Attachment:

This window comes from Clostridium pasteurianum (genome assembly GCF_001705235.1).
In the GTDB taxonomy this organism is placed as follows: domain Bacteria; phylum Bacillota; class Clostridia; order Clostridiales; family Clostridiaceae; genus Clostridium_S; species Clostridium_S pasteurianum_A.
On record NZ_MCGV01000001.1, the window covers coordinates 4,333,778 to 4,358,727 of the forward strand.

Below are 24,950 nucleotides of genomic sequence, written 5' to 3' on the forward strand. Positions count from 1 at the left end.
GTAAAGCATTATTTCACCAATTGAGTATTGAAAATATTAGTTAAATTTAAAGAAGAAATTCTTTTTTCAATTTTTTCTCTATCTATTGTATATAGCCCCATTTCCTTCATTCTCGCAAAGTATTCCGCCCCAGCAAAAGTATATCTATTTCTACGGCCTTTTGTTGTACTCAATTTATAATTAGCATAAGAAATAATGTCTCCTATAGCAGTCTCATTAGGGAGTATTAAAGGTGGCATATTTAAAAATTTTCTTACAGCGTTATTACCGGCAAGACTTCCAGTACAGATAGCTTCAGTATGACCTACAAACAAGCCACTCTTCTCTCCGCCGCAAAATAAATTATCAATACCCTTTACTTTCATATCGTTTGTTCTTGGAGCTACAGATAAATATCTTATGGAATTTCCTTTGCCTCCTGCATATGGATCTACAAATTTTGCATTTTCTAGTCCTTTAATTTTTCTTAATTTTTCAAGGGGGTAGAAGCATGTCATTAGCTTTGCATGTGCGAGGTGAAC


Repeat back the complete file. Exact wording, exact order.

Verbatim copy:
This window comes from Clostridium pasteurianum (genome assembly GCF_001705235.1).
In the GTDB taxonomy this organism is placed as follows: domain Bacteria; phylum Bacillota; class Clostridia; order Clostridiales; family Clostridiaceae; genus Clostridium_S; species Clostridium_S pasteurianum_A.
On record NZ_MCGV01000001.1, the window covers coordinates 4,333,778 to 4,358,727 of the forward strand.

Below are 24,950 nucleotides of genomic sequence, written 5' to 3' on the forward strand. Positions count from 1 at the left end.
GTAAAGCATTATTTCACCAATTGAGTATTGAAAATATTAGTTAAATTTAAAGAAGAAATTCTTTTTTCAATTTTTTCTCTATCTATTGTATATAGCCCCATTTCCTTCATTCTCGCAAAGTATTCCGCCCCAGCAAAAGTATATCTATTTCTACGGCCTTTTGTTGTACTCAATTTATAATTAGCATAAGAAATAATGTCTCCTATAGCAGTCTCATTAGGGAGTATTAAAGGTGGCATATTTAAAAATTTTCTTACAGCGTTATTACCGGCAAGACTTCCAGTACAGATAGCTTCAGTATGACCTACAAACAAGCCACTCTTCTCTCCGCCGCAAAATAAATTATCAATACCCTTTACTTTCATATCGTTTGTTCTTGGAGCTACAGATAAATATCTTATGGAATTTCCTTTGCCTCCTGCATATGGATCTACAAATTTTGCATTTTCTAGTCCTTTAATTTTTCTTAATTTTTCAAGGGGGTAGAAGCATGTCATTAGCTTTGCATGTGCGAGGTGAAC